By Cynthia Tavilla
Our children will not meet our every expectation, fulfill our every dream, or follow our agenda. Our children live out their own destinies, after all, not ours. Many of our children will be different from us physically, intellectually, socially, artistically, athletically, religiously, and politically. Our role is to nurture these individuals, as they discover who they are and who they are becoming, and to allow and support their emerging uniqueness. There are conservative traditionalists whose children turn to communes, church leaders whose children are atheists, and the proverbial macho football-loving father whose son falls in love with ballet. These children may be forever burdened by their parents’ agendas.
And then there’s Lily.
Lily is seven. When she was two, Lily declared that she was a girl, despite the male body that housed her, despite her given name “Matthew,” and despite the efforts of her two older brothers to bond with her over the ability to pee standing up. With doubts and fears that many could never imagine, Lily’s parents set out to understand their third child and how she needed to be loved and supported. Experts gave differing advice in how to “train” their child to be a boy. When this only made their three-year-old a depressed shell of the child they knew, they turned to Children’s Hospital in Boston. Here they learned from gender variance experts, healers whose work is so controversial that they receive death threats.
At Children’s, Gender Identity Disorder is a medical issue. There they treat a multitude of sexual development issues. The gonads in a human fetus form at six weeks of gestation. By 12 weeks, these gonads differentiate, yet many babies are born with genitals that don’t make for an easy “It’s a girl/boy!” announcement. Historically, when babies presented with both male and female genitalia or ambiguous secondary sex organs, it was up to parents and doctors to choose which gender the child would be raised. No one asked the baby. This didn’t always turn out well, however, and it became clear that gender identity was more than what parts one had under the diaper.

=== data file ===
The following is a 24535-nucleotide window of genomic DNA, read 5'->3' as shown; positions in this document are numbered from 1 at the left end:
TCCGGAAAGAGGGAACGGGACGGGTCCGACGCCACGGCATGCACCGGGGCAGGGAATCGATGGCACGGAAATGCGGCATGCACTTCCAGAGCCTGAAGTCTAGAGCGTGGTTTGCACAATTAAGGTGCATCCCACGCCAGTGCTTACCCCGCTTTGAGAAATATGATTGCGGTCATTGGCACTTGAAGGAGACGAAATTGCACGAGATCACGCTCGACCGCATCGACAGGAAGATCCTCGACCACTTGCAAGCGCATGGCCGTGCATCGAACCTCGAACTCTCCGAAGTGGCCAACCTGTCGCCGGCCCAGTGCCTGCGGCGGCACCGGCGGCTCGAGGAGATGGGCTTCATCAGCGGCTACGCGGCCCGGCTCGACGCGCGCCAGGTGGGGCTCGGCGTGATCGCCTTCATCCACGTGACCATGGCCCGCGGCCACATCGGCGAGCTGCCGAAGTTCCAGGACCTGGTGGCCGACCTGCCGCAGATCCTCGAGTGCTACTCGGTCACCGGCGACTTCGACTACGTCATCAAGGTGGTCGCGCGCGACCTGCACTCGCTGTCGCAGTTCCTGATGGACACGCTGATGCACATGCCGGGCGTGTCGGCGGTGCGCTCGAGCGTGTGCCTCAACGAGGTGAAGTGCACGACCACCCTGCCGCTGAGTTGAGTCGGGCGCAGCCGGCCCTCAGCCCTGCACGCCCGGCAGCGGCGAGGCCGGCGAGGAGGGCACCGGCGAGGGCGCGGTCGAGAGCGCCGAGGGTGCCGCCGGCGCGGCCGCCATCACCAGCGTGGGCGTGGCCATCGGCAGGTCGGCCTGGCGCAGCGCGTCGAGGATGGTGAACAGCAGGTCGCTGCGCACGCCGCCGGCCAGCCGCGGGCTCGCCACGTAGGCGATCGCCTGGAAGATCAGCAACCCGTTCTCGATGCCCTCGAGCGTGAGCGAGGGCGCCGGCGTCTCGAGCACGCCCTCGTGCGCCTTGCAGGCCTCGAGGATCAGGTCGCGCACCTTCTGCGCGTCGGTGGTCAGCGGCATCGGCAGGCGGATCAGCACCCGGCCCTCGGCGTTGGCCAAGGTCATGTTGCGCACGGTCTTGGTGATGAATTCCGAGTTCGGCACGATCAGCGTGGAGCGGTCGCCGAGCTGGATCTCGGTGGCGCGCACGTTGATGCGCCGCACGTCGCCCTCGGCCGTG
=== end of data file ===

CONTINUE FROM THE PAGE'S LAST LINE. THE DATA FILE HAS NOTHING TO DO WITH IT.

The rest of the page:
Several weeks after the differentiation of the gonads, the part of the brain believed to dictate gender identity forms. This is the subjective part of the person that feels male or female. In those eight weeks of chromosomal, hormonal, neurological, and structural development of the fetus, much can occur. (Gender Identity is not to be confused with gender role, which refers to the expected behaviors that one’s society deems appropriate for men and women, girls and boys. Our culture has made strides in loosening previously rigid gender roles, allowing for male nurses, female firefighters, and stay-at-home dads.)
Lily was never confused. She had a penis, but that did not dissuade her from what she knew: she was a girl. Her parents allowed her to dress as she wished, and her depression vanished. Neighbors and school personnel accepted this. Kindergarten children called her by her given male name, but consistently used female pronouns when referring to her. In late fall of her Kindergarten year, she chose her new name without prompting, and it was announced to her class.
Lily is a delightful child with many interests, friends, and dreams. She is also fortunate to have parents who have the financial and emotional resources to help her be her own self. If she still identifies as a girl by the time she reaches puberty, she will be treated by an endocrinologist to postpone the development of secondary sex characteristics: the facial and skeletal structures of a male. Without treatment, transgender adolescents in puberty are at high risk for suicide. Lily will be spared. At some point, Lily will be allowed to take female hormones, and eventually may choose to have plastic surgery to make her body congruent with her identity.
My friend Michelle was not so fortunate. At the orphanage she was sent to at age three, she was often caught wearing a dress. Michelle was a genetic male, but the nuns in 1952 were unaware of Gender Identity Disorder; they beat her and locked her in a closet for hours at a time. Robert, as she was known then, went undercover for a few years until escape was possible. Imprisoned by her anatomy, she escaped through drugs and traded sex for hormones. Now imprisoned by the state, as thirty percent of transgender individuals are, she receives hormones as part of the medically necessary treatment afforded to inmates with a diagnosis of GID. In the United States, prisoners are housed in male or female facilities depending on their genitals. Michelle still has a penis (despite auto-castration attempts) and so she lives in an all-male prison.
I will tell her Lily’s story. She will cry, understanding the pain of a child who knows what no one else knows: they are not who they appear to be. She will cry to know that there are parents who love their children beyond expectation, beyond their own understanding, beyond comfort.
Lily is a beautiful child.
So was Michelle.
Cynthia Tavilla has worked as a licensed psychologist for over twenty years. Her writing reflects her interests in relationships, spirituality, and recovery, and her essays have appeared in The Lexington Minuteman and The Pilot. She lives in Arlington, MA, and enjoys reading, photography, and spending time with her two children.